Oxford could save money by switching to fully remote learning, like all but one other Oakland County district has done. By providing an in-person learning option for 80% of its families, the district is paying more to follow the governor’s recommended hygiene and safety protocols, while dividing students into two cohorts that will spend different days in class. But Throne insisted that the district will stick with its original plan. “Just because it’s the easy thing doesn’t mean it’s the right thing,” he said.
The Legislature’s deal with Gov. Whitmer also threatens another popular public education option: Michigan International Prep School. In its first three years of operation, the online charter school grew from 161 to 732 students. More recently, many families reluctant to send their children back to school during the pandemic are looking for a quality virtual learning environment. School officials report that enrollment is on track to nearly double again to 1,400 by September.
But under the terms of the new legislative deal with Gov. Whitmer, the school gets only 25% of the funding for each additional student. In other words, if they enroll an additional 700 students, the state will pay for 175 of them. The other schools or districts these students left will get the remaining 75%, even if they don’t educate them. “Basically, this was the death of education innovation,” said superintendent Andrew Hulbert.
Six different MIPS learning labs offer students a place to drop in and meet firsthand with their assigned mentor or just find a quiet place to do schoolwork. The school customizes learning opportunities that appeal to different strengths and interests and allows students to master material at their own pace. On one track, students have the chance to earn a free Associate of Business Administration degree through a partnership with Cleary University.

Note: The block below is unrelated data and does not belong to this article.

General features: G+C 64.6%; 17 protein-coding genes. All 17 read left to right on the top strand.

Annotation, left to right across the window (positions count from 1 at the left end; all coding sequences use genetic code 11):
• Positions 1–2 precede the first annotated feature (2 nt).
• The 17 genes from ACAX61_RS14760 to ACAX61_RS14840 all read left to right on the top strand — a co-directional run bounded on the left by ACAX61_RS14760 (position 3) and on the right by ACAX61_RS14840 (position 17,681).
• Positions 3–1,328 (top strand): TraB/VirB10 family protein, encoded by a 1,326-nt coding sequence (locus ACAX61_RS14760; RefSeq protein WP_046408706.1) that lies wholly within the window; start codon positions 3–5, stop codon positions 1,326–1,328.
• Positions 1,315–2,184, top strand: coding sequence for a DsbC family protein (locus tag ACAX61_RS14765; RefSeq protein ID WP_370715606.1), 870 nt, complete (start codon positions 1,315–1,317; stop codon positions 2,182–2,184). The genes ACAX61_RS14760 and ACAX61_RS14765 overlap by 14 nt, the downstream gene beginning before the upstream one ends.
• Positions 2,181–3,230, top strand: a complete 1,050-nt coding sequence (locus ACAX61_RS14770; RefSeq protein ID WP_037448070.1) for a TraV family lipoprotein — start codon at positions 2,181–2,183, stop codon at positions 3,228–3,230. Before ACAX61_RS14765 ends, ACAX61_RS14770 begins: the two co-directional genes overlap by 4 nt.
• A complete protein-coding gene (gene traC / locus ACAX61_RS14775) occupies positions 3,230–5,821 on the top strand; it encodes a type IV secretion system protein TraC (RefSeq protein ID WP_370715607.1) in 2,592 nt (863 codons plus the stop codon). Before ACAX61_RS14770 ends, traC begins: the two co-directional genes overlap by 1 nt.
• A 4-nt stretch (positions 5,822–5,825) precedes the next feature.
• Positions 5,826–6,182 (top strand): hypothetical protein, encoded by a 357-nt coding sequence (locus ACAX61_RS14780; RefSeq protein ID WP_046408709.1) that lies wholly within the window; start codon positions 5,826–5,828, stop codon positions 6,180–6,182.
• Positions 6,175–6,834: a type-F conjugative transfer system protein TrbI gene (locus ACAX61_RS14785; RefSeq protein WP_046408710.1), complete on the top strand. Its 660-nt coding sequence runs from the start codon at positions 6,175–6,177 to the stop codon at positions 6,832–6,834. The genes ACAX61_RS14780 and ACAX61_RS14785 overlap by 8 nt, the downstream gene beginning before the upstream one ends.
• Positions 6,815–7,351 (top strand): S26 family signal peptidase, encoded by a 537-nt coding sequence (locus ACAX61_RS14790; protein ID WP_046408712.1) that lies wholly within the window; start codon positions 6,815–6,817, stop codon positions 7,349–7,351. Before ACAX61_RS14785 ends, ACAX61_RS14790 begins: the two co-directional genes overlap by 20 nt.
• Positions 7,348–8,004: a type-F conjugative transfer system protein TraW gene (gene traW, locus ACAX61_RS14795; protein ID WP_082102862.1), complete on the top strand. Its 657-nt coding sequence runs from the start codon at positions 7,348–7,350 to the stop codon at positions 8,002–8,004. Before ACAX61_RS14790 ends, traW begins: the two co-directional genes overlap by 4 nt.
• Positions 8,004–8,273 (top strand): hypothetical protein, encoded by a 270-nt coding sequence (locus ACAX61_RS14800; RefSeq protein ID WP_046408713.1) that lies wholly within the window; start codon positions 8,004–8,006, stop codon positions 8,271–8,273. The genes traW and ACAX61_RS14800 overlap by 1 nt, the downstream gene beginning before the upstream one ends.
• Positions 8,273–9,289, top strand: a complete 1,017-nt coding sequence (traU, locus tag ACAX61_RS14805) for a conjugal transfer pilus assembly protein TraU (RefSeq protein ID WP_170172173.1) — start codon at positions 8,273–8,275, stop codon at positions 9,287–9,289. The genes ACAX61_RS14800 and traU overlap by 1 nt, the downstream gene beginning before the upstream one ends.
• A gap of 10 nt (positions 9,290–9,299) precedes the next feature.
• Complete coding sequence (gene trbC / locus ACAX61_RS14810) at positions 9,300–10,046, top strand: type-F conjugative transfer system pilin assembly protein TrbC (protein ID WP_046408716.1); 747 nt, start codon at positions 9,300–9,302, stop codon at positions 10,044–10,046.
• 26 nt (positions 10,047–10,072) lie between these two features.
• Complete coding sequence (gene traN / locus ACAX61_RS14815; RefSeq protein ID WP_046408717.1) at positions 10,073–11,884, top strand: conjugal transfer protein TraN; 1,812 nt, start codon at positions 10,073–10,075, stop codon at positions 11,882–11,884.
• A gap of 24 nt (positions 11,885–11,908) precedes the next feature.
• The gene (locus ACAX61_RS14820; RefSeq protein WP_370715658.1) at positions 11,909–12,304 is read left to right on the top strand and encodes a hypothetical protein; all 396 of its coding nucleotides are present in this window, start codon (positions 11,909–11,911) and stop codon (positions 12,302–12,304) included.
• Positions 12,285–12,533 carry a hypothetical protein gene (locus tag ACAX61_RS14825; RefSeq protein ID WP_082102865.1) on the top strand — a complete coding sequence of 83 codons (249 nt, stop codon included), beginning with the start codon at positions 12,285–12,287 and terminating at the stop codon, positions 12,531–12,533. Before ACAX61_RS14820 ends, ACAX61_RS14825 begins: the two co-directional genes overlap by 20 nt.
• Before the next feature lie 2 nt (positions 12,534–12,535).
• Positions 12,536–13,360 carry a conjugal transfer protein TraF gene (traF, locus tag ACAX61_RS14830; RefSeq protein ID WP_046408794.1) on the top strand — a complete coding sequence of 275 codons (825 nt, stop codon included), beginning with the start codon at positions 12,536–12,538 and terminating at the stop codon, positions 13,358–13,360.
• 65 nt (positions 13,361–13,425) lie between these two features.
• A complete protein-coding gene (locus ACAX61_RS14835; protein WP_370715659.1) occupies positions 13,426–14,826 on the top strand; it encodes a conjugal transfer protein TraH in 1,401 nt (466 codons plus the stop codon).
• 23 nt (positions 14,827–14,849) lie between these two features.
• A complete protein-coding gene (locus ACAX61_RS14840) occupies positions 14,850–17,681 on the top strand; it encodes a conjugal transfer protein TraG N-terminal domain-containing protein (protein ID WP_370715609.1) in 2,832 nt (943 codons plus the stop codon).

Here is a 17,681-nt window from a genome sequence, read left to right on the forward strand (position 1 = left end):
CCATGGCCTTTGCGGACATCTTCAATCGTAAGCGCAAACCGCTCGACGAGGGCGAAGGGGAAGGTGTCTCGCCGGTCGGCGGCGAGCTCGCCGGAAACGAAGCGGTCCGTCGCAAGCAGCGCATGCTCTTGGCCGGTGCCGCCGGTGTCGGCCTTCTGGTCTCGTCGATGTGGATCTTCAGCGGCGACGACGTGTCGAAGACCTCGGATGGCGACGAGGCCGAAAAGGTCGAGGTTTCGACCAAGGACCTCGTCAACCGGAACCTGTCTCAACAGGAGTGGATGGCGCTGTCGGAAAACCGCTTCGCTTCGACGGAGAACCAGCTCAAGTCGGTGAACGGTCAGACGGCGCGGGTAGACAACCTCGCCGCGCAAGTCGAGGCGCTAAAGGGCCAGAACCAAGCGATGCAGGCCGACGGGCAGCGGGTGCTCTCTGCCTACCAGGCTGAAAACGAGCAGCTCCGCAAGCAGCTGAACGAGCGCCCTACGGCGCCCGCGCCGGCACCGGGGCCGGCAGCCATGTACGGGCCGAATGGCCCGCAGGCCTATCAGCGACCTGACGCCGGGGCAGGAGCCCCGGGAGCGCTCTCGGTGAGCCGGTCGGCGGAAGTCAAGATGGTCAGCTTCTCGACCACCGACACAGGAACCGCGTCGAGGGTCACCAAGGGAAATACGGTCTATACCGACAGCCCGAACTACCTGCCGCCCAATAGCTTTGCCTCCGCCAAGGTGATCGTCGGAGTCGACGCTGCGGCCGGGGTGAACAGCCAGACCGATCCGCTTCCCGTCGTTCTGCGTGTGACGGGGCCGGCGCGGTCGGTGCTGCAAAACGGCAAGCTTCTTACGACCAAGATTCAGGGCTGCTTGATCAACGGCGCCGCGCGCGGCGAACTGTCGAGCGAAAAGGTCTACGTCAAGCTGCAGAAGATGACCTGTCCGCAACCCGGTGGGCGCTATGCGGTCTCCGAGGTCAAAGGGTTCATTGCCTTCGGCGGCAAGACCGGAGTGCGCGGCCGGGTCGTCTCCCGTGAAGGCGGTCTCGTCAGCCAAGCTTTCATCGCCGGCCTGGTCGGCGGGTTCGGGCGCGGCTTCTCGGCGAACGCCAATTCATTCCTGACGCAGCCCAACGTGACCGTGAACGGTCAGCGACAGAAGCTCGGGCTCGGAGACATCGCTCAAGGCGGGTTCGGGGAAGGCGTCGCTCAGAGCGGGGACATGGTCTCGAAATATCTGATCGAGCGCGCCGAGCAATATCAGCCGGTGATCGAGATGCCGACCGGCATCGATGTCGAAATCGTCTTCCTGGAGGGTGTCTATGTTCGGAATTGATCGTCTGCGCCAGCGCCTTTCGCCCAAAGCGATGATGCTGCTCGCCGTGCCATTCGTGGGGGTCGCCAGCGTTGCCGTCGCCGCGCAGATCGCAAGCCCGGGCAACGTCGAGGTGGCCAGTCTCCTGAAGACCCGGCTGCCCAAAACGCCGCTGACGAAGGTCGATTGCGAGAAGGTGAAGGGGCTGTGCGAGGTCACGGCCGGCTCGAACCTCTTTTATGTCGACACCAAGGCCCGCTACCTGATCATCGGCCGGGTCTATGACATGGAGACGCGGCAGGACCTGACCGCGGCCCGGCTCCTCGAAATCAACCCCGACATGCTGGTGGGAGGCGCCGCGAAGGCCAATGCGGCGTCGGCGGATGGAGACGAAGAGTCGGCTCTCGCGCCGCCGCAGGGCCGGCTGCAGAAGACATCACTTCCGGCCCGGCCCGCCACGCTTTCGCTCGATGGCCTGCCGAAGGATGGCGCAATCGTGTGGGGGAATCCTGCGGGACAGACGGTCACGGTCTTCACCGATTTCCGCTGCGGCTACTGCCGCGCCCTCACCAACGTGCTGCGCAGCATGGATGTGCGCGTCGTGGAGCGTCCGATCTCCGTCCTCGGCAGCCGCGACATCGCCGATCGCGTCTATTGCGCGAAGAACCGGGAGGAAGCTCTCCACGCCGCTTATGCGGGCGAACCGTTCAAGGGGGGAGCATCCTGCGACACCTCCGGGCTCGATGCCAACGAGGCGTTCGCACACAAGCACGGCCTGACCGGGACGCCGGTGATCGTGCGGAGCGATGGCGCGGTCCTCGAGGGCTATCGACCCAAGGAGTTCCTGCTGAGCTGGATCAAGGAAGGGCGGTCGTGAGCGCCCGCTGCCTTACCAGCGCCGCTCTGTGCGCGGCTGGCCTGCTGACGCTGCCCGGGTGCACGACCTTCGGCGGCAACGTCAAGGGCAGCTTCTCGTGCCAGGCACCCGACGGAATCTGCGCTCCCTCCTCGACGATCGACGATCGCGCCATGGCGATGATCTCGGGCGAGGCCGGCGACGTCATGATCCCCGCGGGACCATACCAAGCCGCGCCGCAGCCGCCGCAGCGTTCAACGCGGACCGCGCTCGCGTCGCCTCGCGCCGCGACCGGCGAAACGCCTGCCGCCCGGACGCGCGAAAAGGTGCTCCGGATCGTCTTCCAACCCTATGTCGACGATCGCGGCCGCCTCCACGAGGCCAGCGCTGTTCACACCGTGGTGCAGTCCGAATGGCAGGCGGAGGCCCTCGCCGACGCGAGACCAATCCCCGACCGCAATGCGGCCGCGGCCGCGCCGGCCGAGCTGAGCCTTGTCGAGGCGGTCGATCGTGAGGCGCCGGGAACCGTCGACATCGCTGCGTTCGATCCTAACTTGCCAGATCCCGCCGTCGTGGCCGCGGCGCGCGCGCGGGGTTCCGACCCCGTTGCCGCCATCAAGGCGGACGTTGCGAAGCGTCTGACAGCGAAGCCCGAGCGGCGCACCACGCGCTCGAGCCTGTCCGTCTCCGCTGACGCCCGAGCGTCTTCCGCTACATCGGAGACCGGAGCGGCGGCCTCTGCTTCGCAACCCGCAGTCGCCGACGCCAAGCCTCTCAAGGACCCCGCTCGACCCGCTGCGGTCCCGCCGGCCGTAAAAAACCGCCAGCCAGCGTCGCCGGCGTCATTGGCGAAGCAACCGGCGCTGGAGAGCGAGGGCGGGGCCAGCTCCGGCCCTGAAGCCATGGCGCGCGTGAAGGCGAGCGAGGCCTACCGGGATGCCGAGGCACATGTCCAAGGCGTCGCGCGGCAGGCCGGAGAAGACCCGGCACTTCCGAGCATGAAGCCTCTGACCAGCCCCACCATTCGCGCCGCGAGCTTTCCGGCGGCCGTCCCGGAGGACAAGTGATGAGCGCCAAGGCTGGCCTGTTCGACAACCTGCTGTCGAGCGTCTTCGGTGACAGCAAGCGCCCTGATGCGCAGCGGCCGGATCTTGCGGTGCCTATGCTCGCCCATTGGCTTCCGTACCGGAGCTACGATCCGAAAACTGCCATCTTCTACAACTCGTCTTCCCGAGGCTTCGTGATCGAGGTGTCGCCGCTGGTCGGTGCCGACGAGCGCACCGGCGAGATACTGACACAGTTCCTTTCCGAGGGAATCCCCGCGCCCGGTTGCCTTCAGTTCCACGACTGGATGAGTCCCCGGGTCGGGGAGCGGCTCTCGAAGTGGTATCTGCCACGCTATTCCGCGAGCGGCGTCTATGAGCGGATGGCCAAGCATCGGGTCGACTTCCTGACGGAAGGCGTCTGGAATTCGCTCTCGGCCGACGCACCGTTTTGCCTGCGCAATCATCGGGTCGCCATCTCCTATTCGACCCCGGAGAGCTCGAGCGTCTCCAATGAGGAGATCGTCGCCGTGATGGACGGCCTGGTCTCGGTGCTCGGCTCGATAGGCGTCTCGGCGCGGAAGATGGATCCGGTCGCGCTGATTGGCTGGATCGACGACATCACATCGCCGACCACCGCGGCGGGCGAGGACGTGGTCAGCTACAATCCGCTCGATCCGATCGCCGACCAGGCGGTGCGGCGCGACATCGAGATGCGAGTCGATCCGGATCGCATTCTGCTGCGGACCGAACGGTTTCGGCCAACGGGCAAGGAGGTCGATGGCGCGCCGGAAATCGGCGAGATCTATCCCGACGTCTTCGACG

For older students who need to earn a living while completing previously missed high school credits, MIPS has partnered with two Brighton-area employers — a commercial roofing company and auto parts manufacturer — to provide easy access to full-time employment. Students can get help from mentors during evenings and weekends.
In 2020-21, MIPS is also unveiling a School of Music, led by an accomplished music educator, that provides training in voice, piano and guitar through both online and face-to-face instruction, with opportunities for student collaboration and performance. Other avenues for these students to pursue include courses and certifications in advanced manufacturing and cybersecurity.
After the state’s drastic retreat from directing funds to follow students, it isn’t clear how a school like MIPS can sustain its level of service and range of opportunities. Families will suffer as a result. The Legislature must stop punishing success and creativity, and find a better approach to pandemic schooling.